Photo Poem | Cry Wild

Cry Wild Red

Last week when my bestie asked how I was doing. I told her, “I am out of words. I need to howl.” So, we howled. Via text message.

Howl

There has been so much talking lately. So many words. Too many wrong words. Words that divide. Words that hurt. Words that maim. About five years ago—when the global noise had escalated unbearably—I shared the words of a former student, “the world needs a little silence.” 

I think we’re at that point again.

We need less words. Less commentary. Less opinions. Less arguing and defending. Less reacting. We need healing words. I realized this as I was reading Allen Ginsberg’s “Howl” last night. The length, weight, and relevance of that piece made it intolerable for this moment. Though I indeed feel like “howling,” nayyirah waheed’s poem, “break,” more aptly captures what is needful.

cry wild.
you have probably never cried wild.
but, you know what doors
feel like.
you have
an intimacy with doors
that is killing you.

–break, nayirrah waheed, salt

The losses are mounting. The grief is heart-shattering, but our tears are restrained.

We must unleash them. We must break.

We must break to heal.

Weather.

Sunflowers by rift vegan, 2019

weather
is the earth’s
emotions.
she is obviously
enraged.

–sentient | salt | nayyirah waheed

It’s the first day of autumn, but with a high temperature of 91°F here in Northern Alabama, one would think it’s midsummer. We have failed Mother Earth and I think she is angry.

Let’s pray our leaders do the right thing: UN Climate Summit


About today’s image: Today’s gorgeous image comes from one of my photographer pals, rift vegan. It was among several photos of flowers she shot between spring and summer. She had three different sunflowers growing in her garden plot–all volunteers! This one is her favorite, and the dark rusty color makes it a perfect sunflower to usher in autumn. I mused earlier today that I have more flower pics than fallen leaves to share for the first day of the season. I’ll share some later in the week. I’m speaking in flowers again as I sort out [and through] the other things in life.

Happy Autumn!

“i soak the flowers/until/they become words”

with
the water bowl balancing
on my thighs.


i soak the flowers.
until
they become words.
then i write.

–ritual

nayirrah waheed, salt

There was a blossom in every post this month–even the one with the dancing bunny and the one with Simon of Cyrene helping Jesus carry the cross. So we end the month as we began–speaking in flowers.

I’ve had far too many words tangled inside my head and heart this year. The month-long meditation on flowers gave me permission to leave the [hard] words “unexpressed” and allow them to unravel and stretch naturally.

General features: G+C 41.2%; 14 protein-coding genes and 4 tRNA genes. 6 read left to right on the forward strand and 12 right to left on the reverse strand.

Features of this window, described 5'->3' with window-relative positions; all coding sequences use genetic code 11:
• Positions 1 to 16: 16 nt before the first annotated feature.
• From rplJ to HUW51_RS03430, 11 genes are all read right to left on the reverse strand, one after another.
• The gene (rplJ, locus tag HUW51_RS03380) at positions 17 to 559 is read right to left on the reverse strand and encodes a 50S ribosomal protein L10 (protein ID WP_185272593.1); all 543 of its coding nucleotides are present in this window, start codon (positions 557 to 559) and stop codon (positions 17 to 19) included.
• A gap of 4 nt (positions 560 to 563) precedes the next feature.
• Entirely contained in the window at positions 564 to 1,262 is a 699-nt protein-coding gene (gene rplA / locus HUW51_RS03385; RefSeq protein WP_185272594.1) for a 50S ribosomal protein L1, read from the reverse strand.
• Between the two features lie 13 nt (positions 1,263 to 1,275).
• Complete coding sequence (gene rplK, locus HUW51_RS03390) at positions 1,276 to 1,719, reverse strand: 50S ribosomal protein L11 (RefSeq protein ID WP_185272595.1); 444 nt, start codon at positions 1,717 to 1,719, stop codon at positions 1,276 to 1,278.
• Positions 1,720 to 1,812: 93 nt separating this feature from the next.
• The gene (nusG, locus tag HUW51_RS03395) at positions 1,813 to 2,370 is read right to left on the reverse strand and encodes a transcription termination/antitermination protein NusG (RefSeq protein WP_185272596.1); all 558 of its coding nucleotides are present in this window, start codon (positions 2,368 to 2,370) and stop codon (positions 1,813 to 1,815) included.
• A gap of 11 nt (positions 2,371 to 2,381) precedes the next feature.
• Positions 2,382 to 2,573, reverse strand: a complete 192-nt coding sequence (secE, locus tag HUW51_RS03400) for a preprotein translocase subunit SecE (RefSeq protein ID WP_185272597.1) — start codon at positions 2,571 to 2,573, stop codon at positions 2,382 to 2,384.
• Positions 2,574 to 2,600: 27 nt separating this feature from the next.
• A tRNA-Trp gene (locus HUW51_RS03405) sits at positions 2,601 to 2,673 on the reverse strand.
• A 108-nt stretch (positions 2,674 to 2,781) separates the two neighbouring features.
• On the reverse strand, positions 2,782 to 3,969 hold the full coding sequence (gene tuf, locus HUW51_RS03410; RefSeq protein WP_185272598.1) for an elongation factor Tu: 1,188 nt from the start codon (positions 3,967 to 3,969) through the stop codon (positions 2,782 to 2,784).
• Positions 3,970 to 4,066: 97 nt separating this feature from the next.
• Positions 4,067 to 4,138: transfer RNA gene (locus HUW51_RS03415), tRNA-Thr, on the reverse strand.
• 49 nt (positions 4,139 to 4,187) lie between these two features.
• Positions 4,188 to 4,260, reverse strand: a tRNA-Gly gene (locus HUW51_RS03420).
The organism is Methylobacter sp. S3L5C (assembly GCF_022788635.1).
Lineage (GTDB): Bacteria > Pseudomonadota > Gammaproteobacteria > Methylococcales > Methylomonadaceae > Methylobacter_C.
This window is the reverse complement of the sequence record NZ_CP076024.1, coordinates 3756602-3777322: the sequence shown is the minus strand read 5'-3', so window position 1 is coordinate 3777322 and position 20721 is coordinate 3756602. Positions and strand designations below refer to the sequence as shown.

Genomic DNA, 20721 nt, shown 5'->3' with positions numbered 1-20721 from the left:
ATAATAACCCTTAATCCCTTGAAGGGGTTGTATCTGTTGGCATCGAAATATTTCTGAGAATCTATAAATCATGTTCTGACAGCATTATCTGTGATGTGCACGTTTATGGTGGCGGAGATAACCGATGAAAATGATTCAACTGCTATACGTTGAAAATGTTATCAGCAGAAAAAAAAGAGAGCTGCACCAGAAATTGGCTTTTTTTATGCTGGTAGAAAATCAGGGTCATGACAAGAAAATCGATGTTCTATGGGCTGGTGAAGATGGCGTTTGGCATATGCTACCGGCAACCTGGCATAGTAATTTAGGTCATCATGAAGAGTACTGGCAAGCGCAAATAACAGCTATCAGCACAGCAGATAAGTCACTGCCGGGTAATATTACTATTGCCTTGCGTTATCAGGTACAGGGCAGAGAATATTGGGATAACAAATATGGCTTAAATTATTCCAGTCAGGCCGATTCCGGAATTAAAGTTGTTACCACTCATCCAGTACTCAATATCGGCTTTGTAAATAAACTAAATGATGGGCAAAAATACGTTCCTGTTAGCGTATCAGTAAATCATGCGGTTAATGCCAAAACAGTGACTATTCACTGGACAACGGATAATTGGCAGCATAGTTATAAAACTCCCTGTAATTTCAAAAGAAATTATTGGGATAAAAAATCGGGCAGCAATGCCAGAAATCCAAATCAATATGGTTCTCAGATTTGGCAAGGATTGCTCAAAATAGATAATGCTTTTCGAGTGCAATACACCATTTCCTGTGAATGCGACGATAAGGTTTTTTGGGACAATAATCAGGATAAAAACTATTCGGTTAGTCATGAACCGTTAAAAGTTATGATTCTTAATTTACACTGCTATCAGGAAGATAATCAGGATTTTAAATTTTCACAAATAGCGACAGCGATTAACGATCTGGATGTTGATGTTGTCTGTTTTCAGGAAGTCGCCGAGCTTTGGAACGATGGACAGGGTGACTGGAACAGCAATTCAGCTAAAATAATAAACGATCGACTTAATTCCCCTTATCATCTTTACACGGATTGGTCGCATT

I have a summer of writing ahead of me, and having “soaked” for some time, the words are ready to flow.

Thanks to my friend Meli for allowing me a moment to “breathe” today and photograph the beautiful vase of flowers sitting on her desk. Hugs…

Can We Speak in Flowers? | #WordlessWednesday

can we speak in flowers.
it will be much easier for me to understand.

–other language

——————————————————–

flower work
is
not easy.
remaining
soft in the fire
takes
time.

nayyirah waheed, poems from salt.


About the image: The pansies above were captured last spring during one of my photo walks. I gave the “flowers” (poems included) to sisters and friends for Women’s History Month. Since most have received them, I’m sharing them here for #WordlessWednesday. You need flowers too.

Sunflower Field in Autumn

“Sunflower Field in Autumn” by Diane W. aka midteacher

there is peaceful.
there is wild.
i am both at the same time.

nayyirah waheed, “sum,” salt

Today’s sunflower comes from my photographer friend Diane–midteacher on swap-bot. She continually inspires me with her beautifully crafted photos.

For “Sunflower Field in Autumn” Diane tried a creation process she had just discovered.  For this project she:

  • “gessoed” watercolor paper
  • pushed pearlized crackle paste through stencil
  • allowed to dry overnight
  • Used INFUSIONS color stain on background
  • allowed to dry overnight
  • glued photo; adhered paper and ribbon
  • allowed glue to dry
  • added sewing
  • glued cardstock to backside and trimmed

I get to be the “guinea pig” for many of Diane’s experiments with new techniques. Lucky me–especially when sunflowers are involved!

Thanks for the sunshine, Diane!